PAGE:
When it’s time to start thinking of your resolutions ahead of time rather than wait for January 1, you have this day dedicated to planning for the prospect of a positive outcome.
This last day of the year comes to an end at the stroke of midnight on December 31 when we ceremoniously bid farewell to one year and welcome the new with hopes of better luck and happiness.
As we juggle responsibilities and spend time nurturing others in this fast and busy world, we need to recognize our own passions, promote a cause and spend time celebrating them in their own unique manners during a holiday break. Moreover, if we start feeling that Christmas is stuck in a rut as the fascination about the gifts gets fainter, baking gets boring. We no longer believe in Santa, there are less-than regular ways to enjoy the wonderful winter. Get creative and explore the different ways of engaging in these celebrations that honor significant moments and create memories to make our lives more meaningful.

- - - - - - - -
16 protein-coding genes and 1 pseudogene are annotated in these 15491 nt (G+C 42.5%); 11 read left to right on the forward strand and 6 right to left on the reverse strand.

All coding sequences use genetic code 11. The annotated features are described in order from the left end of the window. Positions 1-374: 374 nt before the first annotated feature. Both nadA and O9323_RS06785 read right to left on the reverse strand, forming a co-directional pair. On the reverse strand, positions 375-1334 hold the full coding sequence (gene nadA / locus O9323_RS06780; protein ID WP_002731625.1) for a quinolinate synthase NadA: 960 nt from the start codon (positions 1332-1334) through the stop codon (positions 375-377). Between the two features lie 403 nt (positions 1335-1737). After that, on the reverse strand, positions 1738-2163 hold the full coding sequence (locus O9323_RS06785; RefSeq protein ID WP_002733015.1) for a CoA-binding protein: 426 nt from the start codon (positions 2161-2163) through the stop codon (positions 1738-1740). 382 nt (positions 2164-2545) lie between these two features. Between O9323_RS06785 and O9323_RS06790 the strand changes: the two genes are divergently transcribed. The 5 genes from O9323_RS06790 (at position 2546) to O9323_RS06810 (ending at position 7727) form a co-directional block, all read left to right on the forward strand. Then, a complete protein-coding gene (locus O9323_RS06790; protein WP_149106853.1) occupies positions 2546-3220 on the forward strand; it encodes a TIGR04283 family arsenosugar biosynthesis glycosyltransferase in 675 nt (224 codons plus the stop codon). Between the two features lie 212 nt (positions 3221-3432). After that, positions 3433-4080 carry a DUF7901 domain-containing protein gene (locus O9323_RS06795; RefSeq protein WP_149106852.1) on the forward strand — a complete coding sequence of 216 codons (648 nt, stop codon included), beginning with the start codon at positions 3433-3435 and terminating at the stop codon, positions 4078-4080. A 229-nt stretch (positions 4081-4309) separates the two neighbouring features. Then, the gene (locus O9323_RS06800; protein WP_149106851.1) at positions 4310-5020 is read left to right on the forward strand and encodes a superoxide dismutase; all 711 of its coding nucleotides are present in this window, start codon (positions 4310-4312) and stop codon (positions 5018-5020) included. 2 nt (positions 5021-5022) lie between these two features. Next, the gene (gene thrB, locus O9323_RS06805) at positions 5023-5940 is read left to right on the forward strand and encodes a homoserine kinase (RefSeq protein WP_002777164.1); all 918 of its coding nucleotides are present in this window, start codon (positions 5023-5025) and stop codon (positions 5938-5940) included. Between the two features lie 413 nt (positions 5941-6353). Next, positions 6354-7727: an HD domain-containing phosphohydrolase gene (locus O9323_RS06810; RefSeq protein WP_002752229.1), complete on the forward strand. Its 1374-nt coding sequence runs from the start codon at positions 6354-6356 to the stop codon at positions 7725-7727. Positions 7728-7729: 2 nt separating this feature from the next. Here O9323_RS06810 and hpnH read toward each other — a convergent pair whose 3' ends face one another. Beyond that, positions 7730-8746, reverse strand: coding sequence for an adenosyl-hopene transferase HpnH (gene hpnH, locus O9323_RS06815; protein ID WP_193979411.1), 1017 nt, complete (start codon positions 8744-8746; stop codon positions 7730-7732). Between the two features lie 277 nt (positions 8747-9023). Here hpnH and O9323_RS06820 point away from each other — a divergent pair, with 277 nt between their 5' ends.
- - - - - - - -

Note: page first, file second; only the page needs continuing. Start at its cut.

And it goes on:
This post was last modified on March 1, 2021 9:56 pm